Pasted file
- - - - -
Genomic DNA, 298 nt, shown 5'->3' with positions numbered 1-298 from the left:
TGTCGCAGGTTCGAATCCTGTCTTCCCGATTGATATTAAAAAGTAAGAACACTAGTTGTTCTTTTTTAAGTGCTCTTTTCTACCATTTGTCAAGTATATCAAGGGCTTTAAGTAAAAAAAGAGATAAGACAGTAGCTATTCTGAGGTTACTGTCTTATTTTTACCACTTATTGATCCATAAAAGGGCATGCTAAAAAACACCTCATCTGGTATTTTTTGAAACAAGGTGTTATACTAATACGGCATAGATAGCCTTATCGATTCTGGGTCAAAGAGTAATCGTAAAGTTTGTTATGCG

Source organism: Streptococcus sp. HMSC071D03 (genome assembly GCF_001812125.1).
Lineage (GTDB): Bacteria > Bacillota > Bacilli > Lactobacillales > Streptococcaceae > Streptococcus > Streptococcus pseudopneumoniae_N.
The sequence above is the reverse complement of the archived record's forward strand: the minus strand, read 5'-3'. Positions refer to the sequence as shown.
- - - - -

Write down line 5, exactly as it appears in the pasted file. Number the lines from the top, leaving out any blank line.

The sequence above is the reverse complement of the archived record's forward strand: the minus strand, read 5'-3'. Positions refer to the sequence as shown.